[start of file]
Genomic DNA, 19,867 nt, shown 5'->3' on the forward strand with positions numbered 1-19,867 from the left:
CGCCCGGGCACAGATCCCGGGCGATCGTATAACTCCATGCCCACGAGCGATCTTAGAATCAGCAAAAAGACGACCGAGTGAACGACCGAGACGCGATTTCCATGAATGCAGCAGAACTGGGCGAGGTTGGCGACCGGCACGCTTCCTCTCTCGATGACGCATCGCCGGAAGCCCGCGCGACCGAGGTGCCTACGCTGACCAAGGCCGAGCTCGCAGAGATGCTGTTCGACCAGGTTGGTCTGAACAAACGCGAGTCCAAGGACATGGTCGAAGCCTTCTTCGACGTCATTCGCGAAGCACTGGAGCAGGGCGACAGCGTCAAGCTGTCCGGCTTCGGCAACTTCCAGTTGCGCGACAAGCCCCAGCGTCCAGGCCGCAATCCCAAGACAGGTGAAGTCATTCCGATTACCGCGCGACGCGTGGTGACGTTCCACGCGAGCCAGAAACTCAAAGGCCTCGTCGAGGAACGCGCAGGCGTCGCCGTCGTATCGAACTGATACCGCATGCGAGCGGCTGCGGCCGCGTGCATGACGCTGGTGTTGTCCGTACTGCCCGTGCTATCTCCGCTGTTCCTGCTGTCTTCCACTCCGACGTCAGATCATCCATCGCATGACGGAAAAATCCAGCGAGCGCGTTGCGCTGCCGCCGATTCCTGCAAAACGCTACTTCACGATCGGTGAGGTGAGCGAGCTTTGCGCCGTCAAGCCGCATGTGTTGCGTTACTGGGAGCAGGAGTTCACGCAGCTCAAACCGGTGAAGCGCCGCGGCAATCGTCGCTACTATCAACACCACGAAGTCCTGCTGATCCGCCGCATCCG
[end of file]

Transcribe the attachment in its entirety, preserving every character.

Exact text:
Genomic DNA, 19,867 nt, shown 5'->3' on the forward strand with positions numbered 1-19,867 from the left:
CGCCCGGGCACAGATCCCGGGCGATCGTATAACTCCATGCCCACGAGCGATCTTAGAATCAGCAAAAAGACGACCGAGTGAACGACCGAGACGCGATTTCCATGAATGCAGCAGAACTGGGCGAGGTTGGCGACCGGCACGCTTCCTCTCTCGATGACGCATCGCCGGAAGCCCGCGCGACCGAGGTGCCTACGCTGACCAAGGCCGAGCTCGCAGAGATGCTGTTCGACCAGGTTGGTCTGAACAAACGCGAGTCCAAGGACATGGTCGAAGCCTTCTTCGACGTCATTCGCGAAGCACTGGAGCAGGGCGACAGCGTCAAGCTGTCCGGCTTCGGCAACTTCCAGTTGCGCGACAAGCCCCAGCGTCCAGGCCGCAATCCCAAGACAGGTGAAGTCATTCCGATTACCGCGCGACGCGTGGTGACGTTCCACGCGAGCCAGAAACTCAAAGGCCTCGTCGAGGAACGCGCAGGCGTCGCCGTCGTATCGAACTGATACCGCATGCGAGCGGCTGCGGCCGCGTGCATGACGCTGGTGTTGTCCGTACTGCCCGTGCTATCTCCGCTGTTCCTGCTGTCTTCCACTCCGACGTCAGATCATCCATCGCATGACGGAAAAATCCAGCGAGCGCGTTGCGCTGCCGCCGATTCCTGCAAAACGCTACTTCACGATCGGTGAGGTGAGCGAGCTTTGCGCCGTCAAGCCGCATGTGTTGCGTTACTGGGAGCAGGAGTTCACGCAGCTCAAACCGGTGAAGCGCCGCGGCAATCGTCGCTACTATCAACACCACGAAGTCCTGCTGATCCGCCGCATCCG